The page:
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Renewables funding gap slows net-zero journey
Breaking dependency on fossil fuels will depend not only on capital but also on political will
The Asset 27 Sep 2022

Countries in Asia-Pacific need to address the funding gap for renewable energy projects to accelerate the transition to a net-zero future, a new study finds.

Many of the bottlenecks to a clean energy transition reported by senior executives across the region are economic. The top three challenges are the higher cost of renewable energy (39%), lack of funding for renewable energy (33%), and lack of clarity over long-term profitability (33%), according to the study by Sumitomo Mitsui Banking Corporation (SMBC) and Economist Impact.

The Asia Investor Group on Climate Change (AIGCC) estimates that the investment gap for Asia’s energy supply to achieve net zero is between US$26 trillion and US$37 trillion cumulatively from 2020 to 2050.

Titled “Accelerating the energy transition: how governments and the private sector in Asia-Pacific are driving the shift to a low-carbon future”, the study includes a survey of 450 executives across nine countries in the region.

Across Asia-Pacific, there are vast country-by-country variations in energy transition, as nations strive to reduce fossil fuel use amid growing domestic electricity demand. While the majority of countries in the region have some form of renewable energy national policy, most often for specific renewable energy sources, the study reveals that they largely lack a comprehensive and credible transition plan.

Further, emerging economies will require significant funding to wean national dependencies on cheap fossil fuels used domestically and exported. Political hesitancy is likely to slow the removal of fossil fuel subsidies, particularly in emerging economies where they cushion the poorest against the impact of rising energy costs. Breaking the dependency on fossil fuels, which is the backbone for some economies and the ticket to faster industrialization, will not only depend on capital but also on political will.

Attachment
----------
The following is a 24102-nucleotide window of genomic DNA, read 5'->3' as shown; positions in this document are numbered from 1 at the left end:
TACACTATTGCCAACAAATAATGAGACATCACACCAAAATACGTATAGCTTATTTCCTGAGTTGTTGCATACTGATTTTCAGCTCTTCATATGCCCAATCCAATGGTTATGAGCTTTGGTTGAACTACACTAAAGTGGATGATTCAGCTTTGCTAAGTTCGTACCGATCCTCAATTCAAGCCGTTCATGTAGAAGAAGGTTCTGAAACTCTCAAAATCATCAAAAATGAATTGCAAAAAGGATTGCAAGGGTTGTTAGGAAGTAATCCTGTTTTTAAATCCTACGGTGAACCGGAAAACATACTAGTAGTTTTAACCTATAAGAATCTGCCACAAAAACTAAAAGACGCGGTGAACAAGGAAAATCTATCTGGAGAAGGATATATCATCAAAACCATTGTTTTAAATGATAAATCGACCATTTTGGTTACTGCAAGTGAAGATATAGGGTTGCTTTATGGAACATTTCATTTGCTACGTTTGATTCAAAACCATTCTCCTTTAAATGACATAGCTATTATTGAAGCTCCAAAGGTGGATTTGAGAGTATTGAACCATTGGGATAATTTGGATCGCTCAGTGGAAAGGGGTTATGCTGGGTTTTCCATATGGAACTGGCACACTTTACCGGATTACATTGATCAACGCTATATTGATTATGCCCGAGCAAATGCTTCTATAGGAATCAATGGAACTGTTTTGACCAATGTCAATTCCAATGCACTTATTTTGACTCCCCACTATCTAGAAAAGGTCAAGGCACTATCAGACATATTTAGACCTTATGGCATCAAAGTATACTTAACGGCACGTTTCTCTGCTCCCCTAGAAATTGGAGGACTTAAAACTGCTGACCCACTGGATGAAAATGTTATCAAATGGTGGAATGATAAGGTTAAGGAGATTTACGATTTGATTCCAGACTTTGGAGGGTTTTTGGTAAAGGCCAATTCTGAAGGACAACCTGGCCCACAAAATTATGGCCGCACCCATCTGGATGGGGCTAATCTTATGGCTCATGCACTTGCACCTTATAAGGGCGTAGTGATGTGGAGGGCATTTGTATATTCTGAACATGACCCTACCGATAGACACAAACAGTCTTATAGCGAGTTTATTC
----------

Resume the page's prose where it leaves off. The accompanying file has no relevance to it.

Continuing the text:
Government support

Almost half of survey respondents (46%) believe that government support through subsidies is a viable instrument to fund the green energy transition. According to supporting research and expert interviews, this is particularly the case where a project does not achieve bankability or financial viability, and poses risks to investors. However, only a quarter of respondents (25%) said that they currently rely on subsidies to fund their companies’ energy transitions, using internal funding and corporate social responsibility (CSR) initiatives instead.

More comprehensive regulations and policies are needed to support Asia-Pacific countries in achieving their energy goals over the next five years. Over a third of survey respondents (40%) report that a clearer renewable energy regulatory framework – which provides clarity on aspects such as tariffs and renewable purchase obligations (RPOs), and promotes grid connectivity and the development of the market – is what is most needed in their transition journey.

Technology will be critical in fast-tracking decarbonization across the region, with over three quarters of respondents (83%) prioritizing the adoption of green technologies to support the energy transition, collaborating with innovative technology partners to accelerate climate awareness and solutions, and investing in the research and development of new energy solutions.

Storage technologies, electrification of vehicle fleets, energy efficiency and digital grids were cited by experts and survey respondents as levers to help achieve decarbonization targets.

Other solutions highlighted in the report include:

- Skilling the workforce to develop and adapt to new energy technology;Increasing regulatory governance for market-based instruments such as renewable-energy certificates to offset carbon emissions;

- Increasing research and development budgets from both governments and the private sector, as well as greater support for green projects in the pilot phase, to ensure that critical technologies reach commercialization faster; and

- Overhauling traditional grid structures to adopt robust infrastructure such as decentralized “off-grid” systems and smart grids, to improve transmission and distribution of renewable sources.

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